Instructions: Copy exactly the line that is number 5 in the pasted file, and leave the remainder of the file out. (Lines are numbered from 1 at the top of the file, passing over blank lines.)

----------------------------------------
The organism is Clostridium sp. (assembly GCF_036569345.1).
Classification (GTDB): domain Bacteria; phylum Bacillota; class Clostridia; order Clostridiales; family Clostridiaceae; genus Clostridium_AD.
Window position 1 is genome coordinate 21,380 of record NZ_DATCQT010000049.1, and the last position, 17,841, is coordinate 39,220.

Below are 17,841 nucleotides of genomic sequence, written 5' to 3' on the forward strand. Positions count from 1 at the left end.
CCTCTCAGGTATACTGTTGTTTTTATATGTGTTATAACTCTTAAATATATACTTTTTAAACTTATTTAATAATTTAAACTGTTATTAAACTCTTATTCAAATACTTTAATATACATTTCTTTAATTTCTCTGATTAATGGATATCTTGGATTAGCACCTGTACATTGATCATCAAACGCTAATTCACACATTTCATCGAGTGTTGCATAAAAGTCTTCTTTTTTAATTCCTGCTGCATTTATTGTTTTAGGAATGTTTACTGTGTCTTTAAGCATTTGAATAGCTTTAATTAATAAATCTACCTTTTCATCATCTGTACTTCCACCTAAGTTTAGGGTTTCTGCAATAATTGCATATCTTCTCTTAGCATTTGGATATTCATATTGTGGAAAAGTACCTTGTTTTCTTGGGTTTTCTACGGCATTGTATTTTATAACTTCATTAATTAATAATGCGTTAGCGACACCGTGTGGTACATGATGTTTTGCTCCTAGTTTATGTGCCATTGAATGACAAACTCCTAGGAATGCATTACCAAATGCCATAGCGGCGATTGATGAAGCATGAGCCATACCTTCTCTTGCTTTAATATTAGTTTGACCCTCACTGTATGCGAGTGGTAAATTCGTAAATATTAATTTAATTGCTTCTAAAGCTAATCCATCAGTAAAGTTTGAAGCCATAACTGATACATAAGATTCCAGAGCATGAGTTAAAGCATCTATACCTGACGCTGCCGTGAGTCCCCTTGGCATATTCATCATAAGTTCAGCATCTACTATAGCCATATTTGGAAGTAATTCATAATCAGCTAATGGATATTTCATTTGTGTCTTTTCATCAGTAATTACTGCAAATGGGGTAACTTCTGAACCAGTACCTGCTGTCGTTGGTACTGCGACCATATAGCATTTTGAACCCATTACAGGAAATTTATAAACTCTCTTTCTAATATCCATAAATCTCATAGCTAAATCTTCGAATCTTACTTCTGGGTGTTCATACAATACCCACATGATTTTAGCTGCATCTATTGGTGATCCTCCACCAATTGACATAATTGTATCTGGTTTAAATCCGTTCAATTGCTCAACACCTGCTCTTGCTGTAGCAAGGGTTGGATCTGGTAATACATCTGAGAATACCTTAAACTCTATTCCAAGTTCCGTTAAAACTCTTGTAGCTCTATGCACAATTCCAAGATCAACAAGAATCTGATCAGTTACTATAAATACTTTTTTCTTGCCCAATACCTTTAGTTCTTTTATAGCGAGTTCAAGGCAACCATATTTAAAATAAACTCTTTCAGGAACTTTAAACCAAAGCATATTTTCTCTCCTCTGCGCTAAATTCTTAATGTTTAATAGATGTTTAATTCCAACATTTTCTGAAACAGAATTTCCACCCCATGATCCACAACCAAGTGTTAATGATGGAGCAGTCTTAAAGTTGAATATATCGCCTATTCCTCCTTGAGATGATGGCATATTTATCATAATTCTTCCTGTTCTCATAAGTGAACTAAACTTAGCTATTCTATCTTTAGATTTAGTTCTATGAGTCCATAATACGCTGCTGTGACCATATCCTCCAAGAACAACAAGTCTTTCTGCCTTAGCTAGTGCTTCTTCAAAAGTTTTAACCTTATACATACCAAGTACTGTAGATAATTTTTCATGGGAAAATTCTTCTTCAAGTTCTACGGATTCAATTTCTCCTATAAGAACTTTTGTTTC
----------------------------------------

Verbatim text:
CCTCTCAGGTATACTGTTGTTTTTATATGTGTTATAACTCTTAAATATATACTTTTTAAACTTATTTAATAATTTAAACTGTTATTAAACTCTTATTCAAATACTTTAATATACATTTCTTTAATTTCTCTGATTAATGGATATCTTGGATTAGCACCTGTACATTGATCATCAAACGCTAATTCACACATTTCATCGAGTGTTGCATAAAAGTCTTCTTTTTTAATTCCTGCTGCATTTATTGTTTTAGGAATGTTTACTGTGTCTTTAAGCATTTGAATAGCTTTAATTAATAAATCTACCTTTTCATCATCTGTACTTCCACCTAAGTTTAGGGTTTCTGCAATAATTGCATATCTTCTCTTAGCATTTGGATATTCATATTGTGGAAAAGTACCTTGTTTTCTTGGGTTTTCTACGGCATTGTATTTTATAACTTCATTAATTAATAATGCGTTAGCGACACCGTGTGGTACATGATGTTTTGCTCCTAGTTTATGTGCCATTGAATGACAAACTCCTAGGAATGCATTACCAAATGCCATAGCGGCGATTGATGAAGCATGAGCCATACCTTCTCTTGCTTTAATATTAGTTTGACCCTCACTGTATGCGAGTGGTAAATTCGTAAATATTAATTTAATTGCTTCTAAAGCTAATCCATCAGTAAAGTTTGAAGCCATAACTGATACATAAGATTCCAGAGCATGAGTTAAAGCATCTATACCTGACGCTGCCGTGAGTCCCCTTGGCATATTCATCATAAGTTCAGCATCTACTATAGCCATATTTGGAAGTAATTCATAATCAGCTAATGGATATTTCATTTGTGTCTTTTCATCAGTAATTACTGCAAATGGGGTAACTTCTGAACCAGTACCTGCTGTCGTTGGTACTGCGACCATATAGCATTTTGAACCCATTACAGGAAATTTATAAACTCTCTTTCTAATATCCATAAATCTCATAGCTAAATCTTCGAATCTTACTTCTGGGTGTTCATACAATACCCACATGATTTTAGCTGCATCTATTGGTGATCCTCCACCAATTGACATAATTGTATCTGGTTTAAATCCGTTCAATTGCTCAACACCTGCTCTTGCTGTAGCAAGGGTTGGATCTGGTAATACATCTGAGAATACCTTAAACTCTATTCCAAGTTCCGTTAAAACTCTTGTAGCTCTATGCACAATTCCAAGATCAACAAGAATCTGATCAGTTACTATAAATACTTTTTTCTTGCCCAATACCTTTAGTTCTTTTATAGCGAGTTCAAGGCAACCATATTTAAAATAAACTCTTTCAGGAACTTTAAACCAAAGCATATTTTCTCTCCTCTGCGCTAAATTCTTAATGTTTAATAGATGTTTAATTCCAACATTTTCTGAAACAGAATTTCCACCCCATGATCCACAACCAAGTGTTAATGATGGAGCAGTCTTAAAGTTGAATATATCGCCTATTCCTCCTTGAGATGATGGCATATTTATCATAATTCTTCCTGTTCTCATAAGTGAACTAAACTTAGCTATTCTATCTTTAGATTTAGTTCTATGAGTCCATAATACGCTGCTGTGACCATATCCTCCAAGAACAACAAGTCTTTCTGCCTTAGCTAGTGCTTCTTCAAAAGTTTTAACCTTATACATACCAAGTACTGTAGATAATTTTTCATGGGAAAATTCTTCTTCAAGTTCTACGGATTCAATTTCTCCTATAAGAACTTTTGTTTC